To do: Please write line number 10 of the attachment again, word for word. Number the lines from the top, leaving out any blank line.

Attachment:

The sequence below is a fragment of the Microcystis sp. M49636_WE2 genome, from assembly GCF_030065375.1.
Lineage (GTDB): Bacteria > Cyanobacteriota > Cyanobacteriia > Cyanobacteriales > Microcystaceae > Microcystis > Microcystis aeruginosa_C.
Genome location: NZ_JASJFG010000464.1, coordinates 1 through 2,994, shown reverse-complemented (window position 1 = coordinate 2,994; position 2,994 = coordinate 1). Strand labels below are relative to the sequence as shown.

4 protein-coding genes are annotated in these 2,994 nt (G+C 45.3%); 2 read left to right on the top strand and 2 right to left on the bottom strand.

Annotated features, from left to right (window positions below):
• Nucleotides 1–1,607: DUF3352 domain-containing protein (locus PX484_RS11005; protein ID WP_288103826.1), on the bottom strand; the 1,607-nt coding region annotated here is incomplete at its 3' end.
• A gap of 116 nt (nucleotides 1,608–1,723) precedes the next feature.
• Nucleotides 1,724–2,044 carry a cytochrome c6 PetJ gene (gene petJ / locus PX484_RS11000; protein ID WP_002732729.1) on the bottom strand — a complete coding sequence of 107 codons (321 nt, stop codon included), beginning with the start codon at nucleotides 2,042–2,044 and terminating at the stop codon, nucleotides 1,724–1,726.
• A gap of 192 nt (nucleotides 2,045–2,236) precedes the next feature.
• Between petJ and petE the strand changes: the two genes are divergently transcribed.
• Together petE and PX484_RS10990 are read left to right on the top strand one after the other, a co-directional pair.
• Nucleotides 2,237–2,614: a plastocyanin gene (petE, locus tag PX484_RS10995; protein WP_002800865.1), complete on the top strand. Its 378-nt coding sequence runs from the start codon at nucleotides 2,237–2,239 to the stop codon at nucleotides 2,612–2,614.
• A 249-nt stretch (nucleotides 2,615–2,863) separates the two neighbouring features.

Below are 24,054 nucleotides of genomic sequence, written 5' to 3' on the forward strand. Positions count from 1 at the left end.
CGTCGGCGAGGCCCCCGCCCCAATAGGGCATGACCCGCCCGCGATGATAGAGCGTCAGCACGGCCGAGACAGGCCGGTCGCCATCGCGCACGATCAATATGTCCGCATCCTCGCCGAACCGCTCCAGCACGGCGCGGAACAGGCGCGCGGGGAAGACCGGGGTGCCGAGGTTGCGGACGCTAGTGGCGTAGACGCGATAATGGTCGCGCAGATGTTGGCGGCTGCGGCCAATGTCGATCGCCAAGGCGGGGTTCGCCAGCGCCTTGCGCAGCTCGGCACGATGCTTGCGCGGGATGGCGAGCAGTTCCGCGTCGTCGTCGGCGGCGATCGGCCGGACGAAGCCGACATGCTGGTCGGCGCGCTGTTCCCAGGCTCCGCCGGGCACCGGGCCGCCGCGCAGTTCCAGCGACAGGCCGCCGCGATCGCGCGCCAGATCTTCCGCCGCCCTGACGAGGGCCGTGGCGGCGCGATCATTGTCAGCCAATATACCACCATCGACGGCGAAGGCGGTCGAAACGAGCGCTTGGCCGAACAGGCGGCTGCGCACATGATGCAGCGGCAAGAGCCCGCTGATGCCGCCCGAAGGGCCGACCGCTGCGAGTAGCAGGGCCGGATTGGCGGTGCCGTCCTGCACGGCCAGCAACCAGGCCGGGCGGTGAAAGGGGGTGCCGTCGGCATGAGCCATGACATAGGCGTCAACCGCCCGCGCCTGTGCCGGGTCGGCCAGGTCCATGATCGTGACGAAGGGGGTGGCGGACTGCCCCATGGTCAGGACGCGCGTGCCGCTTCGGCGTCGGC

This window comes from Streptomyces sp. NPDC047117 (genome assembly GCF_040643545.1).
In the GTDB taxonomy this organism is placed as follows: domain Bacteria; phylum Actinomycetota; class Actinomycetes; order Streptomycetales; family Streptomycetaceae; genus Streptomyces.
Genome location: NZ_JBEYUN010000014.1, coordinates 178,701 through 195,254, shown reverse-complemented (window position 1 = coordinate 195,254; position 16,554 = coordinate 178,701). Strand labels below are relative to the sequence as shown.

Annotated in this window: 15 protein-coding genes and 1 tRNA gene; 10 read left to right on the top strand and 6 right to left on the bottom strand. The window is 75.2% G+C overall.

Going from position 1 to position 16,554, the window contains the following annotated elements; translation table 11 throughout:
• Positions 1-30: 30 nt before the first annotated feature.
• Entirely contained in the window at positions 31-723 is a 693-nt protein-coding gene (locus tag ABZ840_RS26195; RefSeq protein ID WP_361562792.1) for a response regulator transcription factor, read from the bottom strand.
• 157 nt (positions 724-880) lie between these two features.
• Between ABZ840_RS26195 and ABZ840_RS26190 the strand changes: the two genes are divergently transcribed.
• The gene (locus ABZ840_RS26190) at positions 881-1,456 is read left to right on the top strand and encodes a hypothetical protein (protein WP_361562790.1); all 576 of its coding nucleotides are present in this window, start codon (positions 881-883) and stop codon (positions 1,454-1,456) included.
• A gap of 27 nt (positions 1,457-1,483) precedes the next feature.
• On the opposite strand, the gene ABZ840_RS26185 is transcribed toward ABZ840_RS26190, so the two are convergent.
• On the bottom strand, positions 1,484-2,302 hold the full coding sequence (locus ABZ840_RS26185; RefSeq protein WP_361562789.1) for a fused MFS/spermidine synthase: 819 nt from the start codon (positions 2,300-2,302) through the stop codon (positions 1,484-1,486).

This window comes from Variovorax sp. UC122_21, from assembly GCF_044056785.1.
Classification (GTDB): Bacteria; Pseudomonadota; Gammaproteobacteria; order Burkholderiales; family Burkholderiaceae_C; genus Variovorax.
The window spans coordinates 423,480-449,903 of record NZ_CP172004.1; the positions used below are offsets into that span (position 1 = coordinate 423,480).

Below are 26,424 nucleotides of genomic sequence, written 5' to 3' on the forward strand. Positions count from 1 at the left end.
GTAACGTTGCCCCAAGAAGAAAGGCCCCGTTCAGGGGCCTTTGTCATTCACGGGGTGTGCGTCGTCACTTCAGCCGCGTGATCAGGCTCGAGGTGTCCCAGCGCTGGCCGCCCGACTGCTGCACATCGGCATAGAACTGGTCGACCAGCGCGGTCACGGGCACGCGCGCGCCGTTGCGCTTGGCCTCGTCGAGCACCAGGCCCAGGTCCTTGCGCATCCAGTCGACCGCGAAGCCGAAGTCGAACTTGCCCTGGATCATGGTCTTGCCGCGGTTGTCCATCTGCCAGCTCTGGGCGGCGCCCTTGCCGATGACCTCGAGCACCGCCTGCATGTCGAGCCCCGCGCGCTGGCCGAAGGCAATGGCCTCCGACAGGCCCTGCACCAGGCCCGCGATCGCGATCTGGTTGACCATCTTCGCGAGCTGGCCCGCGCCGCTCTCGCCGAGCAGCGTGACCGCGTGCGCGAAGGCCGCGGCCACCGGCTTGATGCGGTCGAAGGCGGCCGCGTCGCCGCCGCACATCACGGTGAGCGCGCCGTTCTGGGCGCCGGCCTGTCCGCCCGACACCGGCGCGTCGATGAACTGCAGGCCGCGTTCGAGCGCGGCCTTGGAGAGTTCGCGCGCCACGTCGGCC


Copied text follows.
• Between petJ and petE the strand changes: the two genes are divergently transcribed.